For distinguished service to medicine and to higher education through administration and clinical leadership roles and as a significant contributor to national academic and professional organisations.
Should we tell the Queen about our experiences of his "leadership"?
Thursday, June 7, 2012
The Chair of the Committee, Ms Amanda Rishworth, MP, states that ""Bulying has serious consequences for individuals and the wider community."
Some of the terms of reference for the inquiry are particularly relevant to the the students/ex-students and staff/ex-staff from the University of Newcastle:
- prevalence of workplace bullying
- experience of victims
- role of workplace cultures in preventing and responding to bullying
- the adequacy of existing education and support services to prevent and respond to workplace bullying.
- whether there are further opportuities to raise awareness of workplace bullying.
Sunday, June 3, 2012
The following information is copied from the House of Representatives Committee
There is also an article on "Making a submission" on this website.
The email address for submissions is firstname.lastname@example.org
"Who can make a submission?
Any individual or organisation can make a submission to a parliamentary committee.
Submissions should be prepared solely for the inquiry and should be relevant to the terms of reference. They may address all or a selection of the points outlined in the terms of reference. Submissions may contain facts, opinions, arguments and recommendations for action.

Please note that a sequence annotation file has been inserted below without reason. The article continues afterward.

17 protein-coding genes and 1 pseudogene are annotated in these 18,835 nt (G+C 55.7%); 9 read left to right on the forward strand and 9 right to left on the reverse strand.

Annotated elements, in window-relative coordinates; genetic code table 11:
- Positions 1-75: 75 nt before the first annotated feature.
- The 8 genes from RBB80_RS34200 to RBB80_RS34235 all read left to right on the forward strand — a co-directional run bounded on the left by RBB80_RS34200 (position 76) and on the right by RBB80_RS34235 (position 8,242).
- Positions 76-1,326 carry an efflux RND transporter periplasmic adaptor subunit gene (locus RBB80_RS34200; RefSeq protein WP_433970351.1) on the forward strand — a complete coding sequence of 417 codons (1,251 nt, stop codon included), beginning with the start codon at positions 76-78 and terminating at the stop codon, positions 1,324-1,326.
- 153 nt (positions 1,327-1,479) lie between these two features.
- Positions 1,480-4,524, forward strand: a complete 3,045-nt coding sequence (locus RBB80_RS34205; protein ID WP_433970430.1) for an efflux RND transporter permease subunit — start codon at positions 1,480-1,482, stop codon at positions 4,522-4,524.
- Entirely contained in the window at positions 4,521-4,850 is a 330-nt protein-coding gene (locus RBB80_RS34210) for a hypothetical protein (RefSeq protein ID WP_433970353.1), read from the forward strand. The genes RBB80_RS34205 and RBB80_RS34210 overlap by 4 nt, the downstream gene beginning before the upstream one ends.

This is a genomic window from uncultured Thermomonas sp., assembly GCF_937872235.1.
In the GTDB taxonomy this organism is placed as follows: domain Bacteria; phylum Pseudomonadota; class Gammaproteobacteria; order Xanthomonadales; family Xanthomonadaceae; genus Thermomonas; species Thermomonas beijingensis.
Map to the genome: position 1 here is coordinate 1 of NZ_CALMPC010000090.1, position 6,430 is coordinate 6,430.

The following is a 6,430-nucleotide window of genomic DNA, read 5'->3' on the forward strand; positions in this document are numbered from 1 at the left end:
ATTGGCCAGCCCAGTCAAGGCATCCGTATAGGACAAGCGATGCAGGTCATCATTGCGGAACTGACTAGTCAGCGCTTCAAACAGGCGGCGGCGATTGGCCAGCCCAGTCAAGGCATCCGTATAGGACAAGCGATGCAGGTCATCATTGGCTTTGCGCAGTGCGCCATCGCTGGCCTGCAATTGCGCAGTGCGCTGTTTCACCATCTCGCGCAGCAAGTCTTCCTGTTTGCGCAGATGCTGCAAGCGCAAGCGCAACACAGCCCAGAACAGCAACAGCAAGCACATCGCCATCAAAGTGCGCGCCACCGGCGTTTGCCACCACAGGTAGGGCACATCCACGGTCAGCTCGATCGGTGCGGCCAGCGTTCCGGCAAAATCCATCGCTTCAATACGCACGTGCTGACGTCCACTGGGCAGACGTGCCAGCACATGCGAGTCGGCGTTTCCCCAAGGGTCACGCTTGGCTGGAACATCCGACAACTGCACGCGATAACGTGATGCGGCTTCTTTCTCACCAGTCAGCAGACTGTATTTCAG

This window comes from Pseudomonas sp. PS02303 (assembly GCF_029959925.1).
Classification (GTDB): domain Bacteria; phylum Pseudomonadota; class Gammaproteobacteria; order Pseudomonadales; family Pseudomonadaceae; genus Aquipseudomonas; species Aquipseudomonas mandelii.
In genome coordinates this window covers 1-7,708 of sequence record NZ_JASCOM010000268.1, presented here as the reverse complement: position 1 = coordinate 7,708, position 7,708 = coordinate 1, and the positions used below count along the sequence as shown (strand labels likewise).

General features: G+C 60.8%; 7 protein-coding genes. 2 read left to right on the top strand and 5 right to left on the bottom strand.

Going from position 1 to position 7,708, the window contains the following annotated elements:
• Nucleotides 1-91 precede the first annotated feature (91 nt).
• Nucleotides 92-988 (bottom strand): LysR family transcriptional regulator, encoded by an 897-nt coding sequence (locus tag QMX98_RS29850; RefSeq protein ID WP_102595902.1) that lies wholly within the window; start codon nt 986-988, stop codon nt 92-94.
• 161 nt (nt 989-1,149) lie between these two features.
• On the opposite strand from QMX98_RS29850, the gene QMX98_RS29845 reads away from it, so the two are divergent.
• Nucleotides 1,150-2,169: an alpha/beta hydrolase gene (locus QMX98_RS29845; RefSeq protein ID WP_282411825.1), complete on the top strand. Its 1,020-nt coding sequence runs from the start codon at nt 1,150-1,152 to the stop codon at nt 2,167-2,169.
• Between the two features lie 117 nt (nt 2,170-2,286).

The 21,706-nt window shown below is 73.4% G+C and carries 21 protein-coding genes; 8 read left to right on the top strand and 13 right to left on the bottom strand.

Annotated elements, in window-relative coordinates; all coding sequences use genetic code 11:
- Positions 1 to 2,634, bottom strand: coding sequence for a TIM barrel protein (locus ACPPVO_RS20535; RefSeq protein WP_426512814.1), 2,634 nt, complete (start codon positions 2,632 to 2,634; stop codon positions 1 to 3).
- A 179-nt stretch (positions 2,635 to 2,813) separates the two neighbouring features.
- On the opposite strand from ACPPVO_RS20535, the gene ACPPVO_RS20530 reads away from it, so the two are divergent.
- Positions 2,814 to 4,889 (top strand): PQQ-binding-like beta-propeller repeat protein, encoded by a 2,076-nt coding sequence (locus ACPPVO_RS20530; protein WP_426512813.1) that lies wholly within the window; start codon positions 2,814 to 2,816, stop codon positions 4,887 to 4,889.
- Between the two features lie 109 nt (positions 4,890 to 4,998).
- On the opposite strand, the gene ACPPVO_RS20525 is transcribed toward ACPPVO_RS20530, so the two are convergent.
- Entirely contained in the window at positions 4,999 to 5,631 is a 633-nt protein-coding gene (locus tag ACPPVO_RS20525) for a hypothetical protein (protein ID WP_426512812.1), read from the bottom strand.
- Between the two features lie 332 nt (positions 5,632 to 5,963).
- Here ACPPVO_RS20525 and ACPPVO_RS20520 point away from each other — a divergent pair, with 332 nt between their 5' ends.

It is helpful if submissions are prefaced by a brief summary of the main points.
Friday, June 1, 2012
Thank you for your email about the Shaping Futures Scholarship Fund. It may come as a surprise to you that many of us cannot help - why? because we have been bullied out of our jobs and careers at the University of Newcastle and are no longer able to work.
Your email asks for funding for "inspirational students determined to follow their dreams against all odds". Can staff and students who have been bullied out of the University apply for this funding?
Many of us were outstanding members of staff with good publication records and appreciative students. We also wanted to follow our dreams and still do but now it is "against all odds": Many of us are fighting against physical and psychological illness. Some of us have considered suicide; for many of us the bullying we have experienced has destroyed our families and friends.
So, Caroline, thank you for your kind invitation but NO.
- Retired Vice Chancellor Nicholas Saunders, - $604,978
- Chief financial officer - $263,290,
- Professor Stephen Nicholas retired on December 31 as vice-chancellor business and law with post employment benefits of $125,192.
- Professor Terry Lovat retired on March 31 last year as vice-chancellor Education and Arts with post employment benefits of $217,716.
If you were earning that much, wouldn't you do everything possible to quash any mention of the B______ (Bullying) word!